Probably the most significant of the patents extant are held by ContentGuard, including one in which "a rights expression system and method for facilitating creation and/or modification of rights expressions in a rights expression language based on one or more schemas are provided." (Nguyen, Fung, Yee, & Tran, 2002) The patent describes a mechanism for representing "rights expressions in a rights expression language (REL)." The extent of this patent is not clear; there is no extant legal action from ContentGuard, either with respect to the use of ODRL (as for example) by the Open Mobile Alliance, or with respect to Creative Commons licenses, which have both made use of rights expressions. In the documentation, the application asserts that "a rights expression is a syntactically and semantically correct language construct, based on a defined grammar that conveys rights information". It is clear that the authors have the use of XML in mind, as the example provided is of XrML, and as the languages are informed by XML schema.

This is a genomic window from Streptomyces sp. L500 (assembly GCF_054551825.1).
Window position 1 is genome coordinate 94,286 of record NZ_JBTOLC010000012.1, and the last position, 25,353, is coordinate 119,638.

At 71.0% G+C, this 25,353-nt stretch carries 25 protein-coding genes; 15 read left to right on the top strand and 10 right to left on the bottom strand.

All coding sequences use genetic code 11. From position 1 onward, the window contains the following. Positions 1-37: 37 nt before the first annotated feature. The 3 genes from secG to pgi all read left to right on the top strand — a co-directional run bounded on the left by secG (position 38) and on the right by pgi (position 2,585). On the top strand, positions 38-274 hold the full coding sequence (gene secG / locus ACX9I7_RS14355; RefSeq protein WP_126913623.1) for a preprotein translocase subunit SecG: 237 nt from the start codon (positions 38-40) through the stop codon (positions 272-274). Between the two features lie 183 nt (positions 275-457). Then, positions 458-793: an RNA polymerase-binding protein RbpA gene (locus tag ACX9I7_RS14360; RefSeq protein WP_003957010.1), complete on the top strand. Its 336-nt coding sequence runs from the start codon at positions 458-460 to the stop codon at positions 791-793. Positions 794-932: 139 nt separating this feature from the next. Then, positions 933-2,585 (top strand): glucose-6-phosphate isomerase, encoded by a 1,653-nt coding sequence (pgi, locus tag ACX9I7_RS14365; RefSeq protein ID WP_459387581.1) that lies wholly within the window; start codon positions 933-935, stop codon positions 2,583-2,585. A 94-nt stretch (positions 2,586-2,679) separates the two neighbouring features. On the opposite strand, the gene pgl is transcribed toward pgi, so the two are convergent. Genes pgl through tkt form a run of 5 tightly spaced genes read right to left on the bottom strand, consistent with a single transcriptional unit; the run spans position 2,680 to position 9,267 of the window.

Another ContentGuard patent describes "a computer implemented method for processing a rights expression for association with an item for use in a digital rights management system." (Ta & et.al., 2003) This patent, like the other ContentGuard patents, is specific to "grammar-based language wherein said rights expression specifies a manner of use of said item for enforcement on a device, and said rights expression is encoded with a grammar-based expression language," which is what it understands XML to be.

Though the patents are intended to be general, it is clear that they were developed with XML in mind and were written so as to define the term "markup language" as generally as possible. However, the patents cover specific actions based on the nature and structure of XML, not the use of XML itself. This is seen by the continued filing of patents related to the use of XML in rights expression; for example, a European patent application filed by Vodaphone, EP1638292, refers to a ‘rights object', "for example, an XML document expressing permissions and constraints associated with a piece of DRM content." (Irwin, Wright, & Mulligan, 2005)

Using XML Rights Expressions

All three of XrML, ODRL and ccRML are expressed in a form of XML. XML, which stands for eXtensible Markup Language, is a World Wide Web Consortium recommendation. (World Wide Web Consortium, 2008)